(CNN) – The Democratic Senatorial Campaign Committee is out Friday with its first television ad of the general election, thrusting itself into the deadlocked Senate battle between Democratic Rep. Joe Sestak and former Republican Rep. Pat Toomey.
The 30-second commercial calls Toomey "a Wall Street wheeler-dealer" and says the financial industry is "funding his campaign."
"…Millionaire Toomey helped pioneer the use of derivatives – he called them an 'enormous good,'" the ad's narrator says. "But they wound up nearly destroying our economy."
"Pat Toomey spent his whole life either working on Wall Street or working for Wall Street's interests," DSCC national press secretary Deirdre Murphy said in a statement. "The people of Pennsylvania should have a Senator who stands up for them, not the corporate special interests."
Read Toomey's response after the jump:
Washington (CNN) – In the Senate campaign money race, Democrats have the advantage as the second quarter numbers come in.
The Democratic Senatorial Campaign Committee reports it raised $7.1 million in the month of June, besting the National Republican Senatorial Committee who reports a $4.03 million haul over the same period.
The Democrats say they pulled in $15.25 million in the second quarter while their Republican counterparts did not report a quarterly figure. Both campaign committees have full coffers however as Republicans have $19.7 million cash on hand and the Democrats exceed them, reporting in excess of $21 million.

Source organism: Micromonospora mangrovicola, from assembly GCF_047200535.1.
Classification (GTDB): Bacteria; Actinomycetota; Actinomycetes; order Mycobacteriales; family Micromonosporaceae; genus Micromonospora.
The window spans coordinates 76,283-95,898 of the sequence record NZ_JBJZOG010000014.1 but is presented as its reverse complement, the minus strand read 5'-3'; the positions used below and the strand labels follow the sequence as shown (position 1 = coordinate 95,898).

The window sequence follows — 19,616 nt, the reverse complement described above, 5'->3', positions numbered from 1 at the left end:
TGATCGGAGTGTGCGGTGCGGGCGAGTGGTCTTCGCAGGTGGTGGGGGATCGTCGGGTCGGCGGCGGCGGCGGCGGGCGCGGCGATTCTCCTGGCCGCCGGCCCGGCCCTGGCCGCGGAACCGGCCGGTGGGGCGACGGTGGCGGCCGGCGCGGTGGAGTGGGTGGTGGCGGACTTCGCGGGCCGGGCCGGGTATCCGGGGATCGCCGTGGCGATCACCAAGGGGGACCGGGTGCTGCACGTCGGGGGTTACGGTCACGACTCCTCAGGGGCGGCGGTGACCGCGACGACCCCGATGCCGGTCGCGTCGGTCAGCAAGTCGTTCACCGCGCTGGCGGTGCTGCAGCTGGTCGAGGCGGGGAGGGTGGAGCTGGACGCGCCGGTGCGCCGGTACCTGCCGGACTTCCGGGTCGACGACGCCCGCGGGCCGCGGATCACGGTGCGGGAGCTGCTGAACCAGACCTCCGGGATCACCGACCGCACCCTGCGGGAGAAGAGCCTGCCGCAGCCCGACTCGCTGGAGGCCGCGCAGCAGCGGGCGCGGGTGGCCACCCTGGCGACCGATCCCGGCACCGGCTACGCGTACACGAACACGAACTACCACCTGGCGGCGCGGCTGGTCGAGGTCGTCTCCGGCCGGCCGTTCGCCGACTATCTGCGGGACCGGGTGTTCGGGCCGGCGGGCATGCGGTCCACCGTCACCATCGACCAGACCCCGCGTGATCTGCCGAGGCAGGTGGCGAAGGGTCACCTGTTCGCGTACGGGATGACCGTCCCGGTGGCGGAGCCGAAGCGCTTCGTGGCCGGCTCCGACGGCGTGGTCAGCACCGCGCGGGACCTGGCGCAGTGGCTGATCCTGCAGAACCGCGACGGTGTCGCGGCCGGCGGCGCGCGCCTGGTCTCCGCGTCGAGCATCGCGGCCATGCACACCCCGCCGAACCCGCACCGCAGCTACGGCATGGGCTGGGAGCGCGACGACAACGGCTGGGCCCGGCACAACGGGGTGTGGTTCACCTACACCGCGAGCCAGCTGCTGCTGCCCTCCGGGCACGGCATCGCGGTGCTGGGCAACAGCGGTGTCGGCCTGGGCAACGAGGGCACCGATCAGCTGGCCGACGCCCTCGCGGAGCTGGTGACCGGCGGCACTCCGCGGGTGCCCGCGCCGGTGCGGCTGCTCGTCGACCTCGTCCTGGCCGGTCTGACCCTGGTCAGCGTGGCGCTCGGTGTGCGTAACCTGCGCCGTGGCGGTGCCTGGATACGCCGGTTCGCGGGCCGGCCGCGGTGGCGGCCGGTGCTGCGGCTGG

(CNN) – As the Wall Street reform bill appears to be on the verge of passing with little GOP support, Democrats are aiming to put Republicans in races across the country on the hook for not backing the measure.
With many national polls indicating that a majority of Americans support increased regulation of Wall Street practices, the Democratic Senatorial Campaign Committee is seizing on the opportunity to flag Republicans in the midst of Senate bids who have either come out against the bill or have hesitated supporting it.
Declaring that "these Republicans show zero hesitation to put their political interests first," the DSCC is launching a new interactive web page aiming to inform voters in target races that the GOP candidate voted no when it came to changing the way Wall Street works.
Washington (CNN) - In the important battle for campaign cash, the Democratic Senatorial Campaign Committee has edged out its GOP counterpart, the National Republican Senatorial Committee, when it comes to funds raised last month and money in the bank.